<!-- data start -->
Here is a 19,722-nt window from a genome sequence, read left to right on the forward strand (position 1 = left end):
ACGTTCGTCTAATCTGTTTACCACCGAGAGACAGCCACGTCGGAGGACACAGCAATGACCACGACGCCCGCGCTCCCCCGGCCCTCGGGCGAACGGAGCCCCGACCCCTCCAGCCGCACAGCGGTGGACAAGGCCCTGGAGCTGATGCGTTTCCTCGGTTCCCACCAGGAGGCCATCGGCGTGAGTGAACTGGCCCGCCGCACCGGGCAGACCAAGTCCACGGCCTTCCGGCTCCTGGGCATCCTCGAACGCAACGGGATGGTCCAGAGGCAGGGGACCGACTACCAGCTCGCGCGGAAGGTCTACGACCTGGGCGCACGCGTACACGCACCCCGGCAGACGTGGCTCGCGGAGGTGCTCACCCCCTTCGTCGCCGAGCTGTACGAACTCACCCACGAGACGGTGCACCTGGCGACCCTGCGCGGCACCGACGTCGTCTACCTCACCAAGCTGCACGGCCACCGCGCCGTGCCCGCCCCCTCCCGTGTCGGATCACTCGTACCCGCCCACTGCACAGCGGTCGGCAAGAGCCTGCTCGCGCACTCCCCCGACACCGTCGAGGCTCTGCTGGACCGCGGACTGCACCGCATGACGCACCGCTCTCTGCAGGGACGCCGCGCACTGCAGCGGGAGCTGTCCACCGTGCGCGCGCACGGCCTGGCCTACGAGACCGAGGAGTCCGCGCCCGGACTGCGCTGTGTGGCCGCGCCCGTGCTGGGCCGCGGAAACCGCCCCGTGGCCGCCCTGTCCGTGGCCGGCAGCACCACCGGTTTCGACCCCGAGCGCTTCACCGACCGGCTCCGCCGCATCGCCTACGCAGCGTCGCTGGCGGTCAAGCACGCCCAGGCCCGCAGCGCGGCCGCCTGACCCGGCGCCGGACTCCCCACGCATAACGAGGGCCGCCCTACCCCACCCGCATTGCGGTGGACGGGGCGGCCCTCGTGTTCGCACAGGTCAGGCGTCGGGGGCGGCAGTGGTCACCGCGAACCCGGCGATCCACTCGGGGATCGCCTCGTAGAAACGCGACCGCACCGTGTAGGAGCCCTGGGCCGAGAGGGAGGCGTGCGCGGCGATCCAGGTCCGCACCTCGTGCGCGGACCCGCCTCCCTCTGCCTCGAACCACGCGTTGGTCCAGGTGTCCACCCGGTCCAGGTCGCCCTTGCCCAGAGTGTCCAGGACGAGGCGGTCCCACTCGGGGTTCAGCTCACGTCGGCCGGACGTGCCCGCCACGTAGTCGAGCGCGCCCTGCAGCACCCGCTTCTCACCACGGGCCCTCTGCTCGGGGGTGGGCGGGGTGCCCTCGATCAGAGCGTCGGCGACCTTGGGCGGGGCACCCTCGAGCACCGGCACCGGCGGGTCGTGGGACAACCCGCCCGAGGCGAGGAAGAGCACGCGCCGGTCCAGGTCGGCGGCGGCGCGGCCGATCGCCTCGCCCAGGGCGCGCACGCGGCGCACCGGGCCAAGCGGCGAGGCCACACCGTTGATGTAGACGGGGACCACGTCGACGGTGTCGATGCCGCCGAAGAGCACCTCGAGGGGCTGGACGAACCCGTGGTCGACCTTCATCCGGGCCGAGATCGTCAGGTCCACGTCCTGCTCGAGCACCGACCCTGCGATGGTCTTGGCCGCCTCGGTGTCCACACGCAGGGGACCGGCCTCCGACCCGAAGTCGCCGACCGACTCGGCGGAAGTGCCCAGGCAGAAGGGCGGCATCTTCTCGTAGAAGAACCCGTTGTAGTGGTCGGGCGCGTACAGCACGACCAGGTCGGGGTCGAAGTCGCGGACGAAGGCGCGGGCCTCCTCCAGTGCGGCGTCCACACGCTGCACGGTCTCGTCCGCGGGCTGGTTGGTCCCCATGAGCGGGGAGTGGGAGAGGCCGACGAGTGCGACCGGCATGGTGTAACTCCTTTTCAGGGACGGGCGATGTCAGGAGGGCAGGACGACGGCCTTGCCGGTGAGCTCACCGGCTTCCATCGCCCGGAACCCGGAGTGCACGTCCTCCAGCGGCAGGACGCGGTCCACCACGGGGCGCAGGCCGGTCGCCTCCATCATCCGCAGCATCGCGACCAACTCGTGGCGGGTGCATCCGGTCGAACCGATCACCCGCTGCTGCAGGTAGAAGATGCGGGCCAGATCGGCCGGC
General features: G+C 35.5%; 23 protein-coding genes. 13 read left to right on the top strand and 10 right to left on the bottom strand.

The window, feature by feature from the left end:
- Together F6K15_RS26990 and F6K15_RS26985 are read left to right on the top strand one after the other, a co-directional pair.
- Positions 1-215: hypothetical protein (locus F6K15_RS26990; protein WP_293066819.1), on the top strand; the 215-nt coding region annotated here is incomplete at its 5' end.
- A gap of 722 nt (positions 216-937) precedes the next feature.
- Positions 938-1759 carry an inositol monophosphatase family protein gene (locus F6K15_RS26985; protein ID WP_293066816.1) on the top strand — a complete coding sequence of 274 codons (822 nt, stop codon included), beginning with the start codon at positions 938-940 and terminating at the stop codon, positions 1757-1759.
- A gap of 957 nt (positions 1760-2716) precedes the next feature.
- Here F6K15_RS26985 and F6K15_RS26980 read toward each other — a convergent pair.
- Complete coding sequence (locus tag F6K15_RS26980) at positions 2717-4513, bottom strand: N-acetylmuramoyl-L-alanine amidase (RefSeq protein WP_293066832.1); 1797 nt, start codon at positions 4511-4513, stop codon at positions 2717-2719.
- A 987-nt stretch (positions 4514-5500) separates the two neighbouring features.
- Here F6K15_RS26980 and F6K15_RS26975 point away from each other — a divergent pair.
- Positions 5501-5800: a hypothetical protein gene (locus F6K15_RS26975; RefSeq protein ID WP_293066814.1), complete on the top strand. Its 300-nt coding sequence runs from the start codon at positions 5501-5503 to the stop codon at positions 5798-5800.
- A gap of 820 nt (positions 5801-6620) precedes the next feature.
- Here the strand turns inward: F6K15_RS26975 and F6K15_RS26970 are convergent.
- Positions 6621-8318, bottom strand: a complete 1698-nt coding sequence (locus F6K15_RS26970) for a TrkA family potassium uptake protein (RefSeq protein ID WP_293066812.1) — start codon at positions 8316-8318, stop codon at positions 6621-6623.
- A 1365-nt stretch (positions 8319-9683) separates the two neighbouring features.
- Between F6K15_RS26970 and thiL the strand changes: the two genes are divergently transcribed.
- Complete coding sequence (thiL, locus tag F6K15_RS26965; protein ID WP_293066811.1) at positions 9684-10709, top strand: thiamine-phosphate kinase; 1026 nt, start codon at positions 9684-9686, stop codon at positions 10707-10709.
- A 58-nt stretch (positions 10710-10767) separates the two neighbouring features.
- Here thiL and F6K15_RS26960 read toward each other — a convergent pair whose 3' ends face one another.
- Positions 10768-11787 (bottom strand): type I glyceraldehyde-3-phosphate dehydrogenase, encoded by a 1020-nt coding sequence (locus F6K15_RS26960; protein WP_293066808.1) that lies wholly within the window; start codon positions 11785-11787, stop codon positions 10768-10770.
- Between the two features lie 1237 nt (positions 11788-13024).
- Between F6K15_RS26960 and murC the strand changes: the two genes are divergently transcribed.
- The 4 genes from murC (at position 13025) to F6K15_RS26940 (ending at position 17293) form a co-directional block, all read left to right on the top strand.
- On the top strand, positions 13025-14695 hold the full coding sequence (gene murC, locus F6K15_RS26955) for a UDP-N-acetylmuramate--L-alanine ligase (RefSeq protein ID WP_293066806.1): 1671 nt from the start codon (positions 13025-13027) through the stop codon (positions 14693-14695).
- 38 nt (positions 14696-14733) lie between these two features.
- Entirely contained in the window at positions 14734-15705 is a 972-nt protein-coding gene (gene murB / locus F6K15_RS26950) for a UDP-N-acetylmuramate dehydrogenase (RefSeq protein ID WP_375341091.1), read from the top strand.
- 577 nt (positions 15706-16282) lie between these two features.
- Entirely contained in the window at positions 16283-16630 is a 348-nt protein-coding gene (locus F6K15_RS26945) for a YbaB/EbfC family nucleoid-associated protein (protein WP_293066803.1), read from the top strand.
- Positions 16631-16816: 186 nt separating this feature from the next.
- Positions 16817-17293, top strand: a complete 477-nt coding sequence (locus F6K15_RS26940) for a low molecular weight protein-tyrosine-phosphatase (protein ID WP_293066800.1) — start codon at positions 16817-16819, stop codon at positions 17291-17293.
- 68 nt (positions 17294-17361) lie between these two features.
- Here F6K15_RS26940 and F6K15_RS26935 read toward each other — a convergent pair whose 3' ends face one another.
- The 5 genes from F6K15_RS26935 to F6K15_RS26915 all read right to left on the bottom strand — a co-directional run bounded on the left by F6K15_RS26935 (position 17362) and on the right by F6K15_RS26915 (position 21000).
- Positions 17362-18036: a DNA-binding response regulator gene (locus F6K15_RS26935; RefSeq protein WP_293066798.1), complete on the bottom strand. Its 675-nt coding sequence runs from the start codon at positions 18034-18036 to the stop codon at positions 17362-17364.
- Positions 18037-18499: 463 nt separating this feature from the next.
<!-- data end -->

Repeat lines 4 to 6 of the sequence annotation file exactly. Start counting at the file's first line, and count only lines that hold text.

The window, feature by feature from the left end:
- Together F6K15_RS26990 and F6K15_RS26985 are read left to right on the top strand one after the other, a co-directional pair.
- Positions 1-215: hypothetical protein (locus F6K15_RS26990; protein WP_293066819.1), on the top strand; the 215-nt coding region annotated here is incomplete at its 5' end.